Last but not least, you will need to include some hiding places for your fish. Flowerhorn cichlids are known to be quite shy so they will need some places to hide when they feel scared or threatened. Driftwood, caves, and rocks are all great choices.

Common Diseases

Flowerhorn cichlids are relatively hardy fish, but they’re still susceptible to many of the same diseases and illnesses as other freshwater species.

The most common disease that these fish experience is Ich. This is a very common parasite that can become quite serious if it’s not dealt with.

The most obvious sign of this disease is the series of white spots that will begin to cover the body of your fish.

There are plenty of other potential diseases that can affect this species as well, but they’re not as common.

Another thing to look out for is infection from cuts. The most common cause of this is keeping your Flowerhorn in a tank with a rough substrate (or aggressive species that want to fight).

In general, the best way to prevent these fish from getting sick is to maintain the quality of the water in their tank. A tank with clean and stable water conditions always leads to healthier fish who are more resistant to disease.

Behavior & Temperament

The flowerhorn cichlid is a notoriously aggressive fish. In the wild, these fish are known to be one of the most aggressive freshwater fish around. That reputation carries over into the aquarium world.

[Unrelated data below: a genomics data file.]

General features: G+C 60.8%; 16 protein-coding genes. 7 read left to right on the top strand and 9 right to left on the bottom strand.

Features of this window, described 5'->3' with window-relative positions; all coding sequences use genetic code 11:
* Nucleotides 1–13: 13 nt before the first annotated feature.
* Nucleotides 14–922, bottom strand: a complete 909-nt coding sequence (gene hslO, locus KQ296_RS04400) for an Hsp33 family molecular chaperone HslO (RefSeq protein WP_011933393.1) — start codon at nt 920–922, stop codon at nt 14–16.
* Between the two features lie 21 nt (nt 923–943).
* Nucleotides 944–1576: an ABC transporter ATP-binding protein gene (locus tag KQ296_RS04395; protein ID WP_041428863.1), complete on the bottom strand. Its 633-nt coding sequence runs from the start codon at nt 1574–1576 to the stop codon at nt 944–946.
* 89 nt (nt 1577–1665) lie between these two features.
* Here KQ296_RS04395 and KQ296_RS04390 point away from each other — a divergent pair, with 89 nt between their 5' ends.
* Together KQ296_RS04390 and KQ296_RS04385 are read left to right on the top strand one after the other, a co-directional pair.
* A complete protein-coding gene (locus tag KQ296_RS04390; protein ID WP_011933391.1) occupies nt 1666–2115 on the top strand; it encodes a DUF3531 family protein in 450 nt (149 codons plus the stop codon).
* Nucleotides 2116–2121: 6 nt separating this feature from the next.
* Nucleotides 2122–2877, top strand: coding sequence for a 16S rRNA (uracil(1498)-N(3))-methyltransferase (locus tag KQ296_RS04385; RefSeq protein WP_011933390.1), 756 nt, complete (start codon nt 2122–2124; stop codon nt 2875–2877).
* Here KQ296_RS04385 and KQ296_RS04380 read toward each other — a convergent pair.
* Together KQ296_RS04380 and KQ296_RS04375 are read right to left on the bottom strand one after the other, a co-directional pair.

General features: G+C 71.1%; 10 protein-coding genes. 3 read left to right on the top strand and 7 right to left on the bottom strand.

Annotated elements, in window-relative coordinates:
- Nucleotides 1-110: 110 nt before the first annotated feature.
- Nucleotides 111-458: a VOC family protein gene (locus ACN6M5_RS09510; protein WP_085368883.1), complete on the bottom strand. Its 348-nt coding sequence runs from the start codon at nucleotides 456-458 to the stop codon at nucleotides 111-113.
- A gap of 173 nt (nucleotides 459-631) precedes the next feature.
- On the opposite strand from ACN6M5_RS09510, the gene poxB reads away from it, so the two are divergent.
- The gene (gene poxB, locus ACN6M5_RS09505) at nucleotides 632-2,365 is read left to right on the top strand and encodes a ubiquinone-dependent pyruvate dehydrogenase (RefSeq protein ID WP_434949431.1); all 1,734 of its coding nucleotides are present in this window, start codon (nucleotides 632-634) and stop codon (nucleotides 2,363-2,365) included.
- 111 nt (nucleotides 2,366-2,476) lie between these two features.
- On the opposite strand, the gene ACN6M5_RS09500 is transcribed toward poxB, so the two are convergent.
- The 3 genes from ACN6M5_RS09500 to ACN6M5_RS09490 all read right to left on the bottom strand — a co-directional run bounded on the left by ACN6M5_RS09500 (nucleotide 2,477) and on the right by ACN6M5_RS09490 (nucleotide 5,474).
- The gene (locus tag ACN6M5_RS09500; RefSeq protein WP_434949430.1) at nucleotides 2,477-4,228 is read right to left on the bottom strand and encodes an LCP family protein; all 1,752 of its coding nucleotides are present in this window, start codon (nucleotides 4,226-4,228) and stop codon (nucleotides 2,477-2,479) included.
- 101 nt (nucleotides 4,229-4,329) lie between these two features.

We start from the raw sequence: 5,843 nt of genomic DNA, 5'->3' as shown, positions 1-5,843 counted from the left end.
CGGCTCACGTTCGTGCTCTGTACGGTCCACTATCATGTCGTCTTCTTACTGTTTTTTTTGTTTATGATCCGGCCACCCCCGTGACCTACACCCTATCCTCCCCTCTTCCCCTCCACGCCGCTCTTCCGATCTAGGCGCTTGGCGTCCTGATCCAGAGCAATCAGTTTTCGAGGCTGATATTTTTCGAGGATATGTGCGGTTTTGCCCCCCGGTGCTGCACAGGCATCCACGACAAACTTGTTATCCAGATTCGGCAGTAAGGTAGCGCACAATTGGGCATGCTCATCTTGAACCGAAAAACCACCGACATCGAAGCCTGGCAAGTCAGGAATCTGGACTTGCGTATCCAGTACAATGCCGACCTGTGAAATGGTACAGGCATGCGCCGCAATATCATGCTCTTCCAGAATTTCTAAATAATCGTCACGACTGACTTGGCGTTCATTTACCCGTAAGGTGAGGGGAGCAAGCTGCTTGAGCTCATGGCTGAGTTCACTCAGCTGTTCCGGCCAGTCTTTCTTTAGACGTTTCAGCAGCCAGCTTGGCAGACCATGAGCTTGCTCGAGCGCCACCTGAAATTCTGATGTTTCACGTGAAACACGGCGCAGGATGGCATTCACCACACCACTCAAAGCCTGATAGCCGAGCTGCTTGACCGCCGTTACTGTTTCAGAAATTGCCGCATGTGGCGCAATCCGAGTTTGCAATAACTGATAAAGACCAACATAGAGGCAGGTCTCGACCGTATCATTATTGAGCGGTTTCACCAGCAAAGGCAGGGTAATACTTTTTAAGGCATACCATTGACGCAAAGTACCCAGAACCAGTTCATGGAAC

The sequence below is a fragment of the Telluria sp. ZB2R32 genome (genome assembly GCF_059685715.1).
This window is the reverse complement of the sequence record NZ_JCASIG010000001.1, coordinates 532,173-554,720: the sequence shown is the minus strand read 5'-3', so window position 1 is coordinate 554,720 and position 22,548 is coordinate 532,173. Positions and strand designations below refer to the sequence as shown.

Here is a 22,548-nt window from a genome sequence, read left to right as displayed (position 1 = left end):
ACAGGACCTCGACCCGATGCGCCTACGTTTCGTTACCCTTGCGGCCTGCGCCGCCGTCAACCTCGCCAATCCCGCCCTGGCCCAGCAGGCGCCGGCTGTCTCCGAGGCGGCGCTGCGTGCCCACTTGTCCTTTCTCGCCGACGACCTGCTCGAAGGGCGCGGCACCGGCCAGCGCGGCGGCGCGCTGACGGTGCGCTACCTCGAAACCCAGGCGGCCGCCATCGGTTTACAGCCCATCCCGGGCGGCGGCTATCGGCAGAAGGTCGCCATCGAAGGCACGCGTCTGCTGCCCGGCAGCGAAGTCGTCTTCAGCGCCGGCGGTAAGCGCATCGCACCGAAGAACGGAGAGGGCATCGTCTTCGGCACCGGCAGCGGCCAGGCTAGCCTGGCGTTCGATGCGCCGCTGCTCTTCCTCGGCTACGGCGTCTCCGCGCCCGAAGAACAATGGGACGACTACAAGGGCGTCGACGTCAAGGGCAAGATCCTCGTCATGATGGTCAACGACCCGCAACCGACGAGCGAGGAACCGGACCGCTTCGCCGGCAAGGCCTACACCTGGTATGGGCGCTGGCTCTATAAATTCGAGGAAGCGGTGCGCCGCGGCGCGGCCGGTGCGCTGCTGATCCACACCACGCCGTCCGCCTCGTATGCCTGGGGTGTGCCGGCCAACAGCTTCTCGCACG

Flowerhorns are not a good choice for a community tank. They will attack other fish, regardless of size or species. They have been known to kill and eat smaller fish, and they will fight with other fish that they see as a threat.

The only time you will see flowerhorns being peaceful is when they are spawning. During spawning, the male and female will be relatively peaceful with each other. But, as soon as the eggs are laid, the aggression will start again.

If you’re looking for a peaceful community fish, the flowerhorn cichlid is not the fish for you.

Tank Mates

The Flowerhorn cichlid is not a community fish. It can be aggressive and territorial, and it’s not shy about expressing itself. For these reasons, it’s best to keep them alone or with other aggressive species.

Some good Flowerhorn cichlid tank mates include:

  • Other Flowerhorn cichlids
  • Oscars
  • Texas cichlids
  • Green Terror cichlids
  • Jack Dempseys